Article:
James Graham

Your office is a den of thieves. Don’t take my word for it: When a forensic-accounting firm surveyed workers in 2013, 52 percent admitted to stealing company property. And the thievery is getting worse. The Association of Certified Fraud Examiners reports that theft of “non-cash” property—ranging from a single pencil in the supply closet to a pallet of them on the company loading dock—jumped from 10.6 percent of corporate-theft losses in 2002 to 21 percent in 2018. Managers routinely order up to 20 percent more product than is necessary, just to account for sticky-fingered employees.

Some items—scissors, notebooks, staplers—are pilfered perennially; others vanish on a seasonal basis: The burn rate on tape spikes when holiday gifts need wrapping, and parents ransack the supply closet in August, to avoid the back-to-school rush at Target. After a new Apple gadget is released, some workers report that their company-issued iPhone is broken—knowing that IT will furnish a replacement, no questions asked.

What’s behind this 9-to-5 crime wave? Mark R. Doyle, the president of the loss-prevention consultancy Jack L. Hayes International, points to a decrease in supervision, the ease of reselling purloined products online, and what he alleges is “a general decline in employee honesty.” The changing nature of the workplace may also bear some blame. Full-time employees now spend an average of 3.3 hours a day working from home—a fact reflected in the frequent disappearance of household items from the office. On social media, for instance, anonymous workers have confessed to stealing everything from light bulbs and toilet paper to Oreos, Windex smuggled out in a water bottle, and a fake Christmas tree. After one Reddit user expressed guilt over snatching coffee for weekend enjoyment, another poster offered a compelling rationalization: “You weren’t stealing the coffee. You were planning to work from home this weekend. Obviously you need coffee if you’re going to be working.” With the divide between apartment and cubicle blurring, taking stuff home isn’t even thought of as theft anymore, says Brian Friedman, the asset-protection director for HD Supply. “It’s [considered] an entitlement.”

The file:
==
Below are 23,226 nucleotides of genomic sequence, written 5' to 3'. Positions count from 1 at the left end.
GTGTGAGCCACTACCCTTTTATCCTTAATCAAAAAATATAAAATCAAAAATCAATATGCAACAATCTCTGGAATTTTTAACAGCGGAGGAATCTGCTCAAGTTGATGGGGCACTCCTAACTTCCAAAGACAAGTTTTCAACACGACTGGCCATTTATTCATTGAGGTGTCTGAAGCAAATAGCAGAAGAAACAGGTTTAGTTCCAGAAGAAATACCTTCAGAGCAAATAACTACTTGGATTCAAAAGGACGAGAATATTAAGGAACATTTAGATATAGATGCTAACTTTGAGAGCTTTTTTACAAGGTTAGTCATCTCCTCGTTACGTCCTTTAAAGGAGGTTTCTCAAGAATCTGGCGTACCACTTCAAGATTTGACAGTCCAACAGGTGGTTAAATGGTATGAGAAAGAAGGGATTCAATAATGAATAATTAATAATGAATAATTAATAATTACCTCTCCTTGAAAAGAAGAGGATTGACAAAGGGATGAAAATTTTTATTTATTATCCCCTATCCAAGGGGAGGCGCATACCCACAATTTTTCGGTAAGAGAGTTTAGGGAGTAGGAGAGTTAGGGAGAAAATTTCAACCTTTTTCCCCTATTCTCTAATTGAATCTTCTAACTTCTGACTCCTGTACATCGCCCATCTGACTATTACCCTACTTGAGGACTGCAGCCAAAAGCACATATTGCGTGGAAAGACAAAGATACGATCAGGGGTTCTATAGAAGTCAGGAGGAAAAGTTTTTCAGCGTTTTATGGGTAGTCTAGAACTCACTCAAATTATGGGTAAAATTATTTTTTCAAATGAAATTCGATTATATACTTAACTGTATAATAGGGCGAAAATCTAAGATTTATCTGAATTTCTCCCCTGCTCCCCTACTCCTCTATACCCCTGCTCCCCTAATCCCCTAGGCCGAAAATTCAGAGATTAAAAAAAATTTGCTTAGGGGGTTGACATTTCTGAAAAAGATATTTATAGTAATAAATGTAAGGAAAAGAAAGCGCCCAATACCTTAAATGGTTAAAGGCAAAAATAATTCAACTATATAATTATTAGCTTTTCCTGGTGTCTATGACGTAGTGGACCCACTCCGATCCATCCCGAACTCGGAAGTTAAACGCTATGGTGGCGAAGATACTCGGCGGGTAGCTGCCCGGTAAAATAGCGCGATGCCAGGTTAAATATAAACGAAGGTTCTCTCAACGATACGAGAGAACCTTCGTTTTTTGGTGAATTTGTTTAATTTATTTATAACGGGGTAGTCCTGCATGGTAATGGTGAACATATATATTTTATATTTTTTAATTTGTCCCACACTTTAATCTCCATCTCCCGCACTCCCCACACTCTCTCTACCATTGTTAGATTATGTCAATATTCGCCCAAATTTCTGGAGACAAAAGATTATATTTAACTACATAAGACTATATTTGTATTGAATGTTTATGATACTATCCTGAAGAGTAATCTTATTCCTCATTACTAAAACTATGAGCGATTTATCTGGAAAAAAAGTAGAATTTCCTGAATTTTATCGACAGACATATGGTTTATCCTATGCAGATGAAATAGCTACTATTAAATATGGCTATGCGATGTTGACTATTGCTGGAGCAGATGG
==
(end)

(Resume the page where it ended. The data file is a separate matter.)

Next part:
(Source)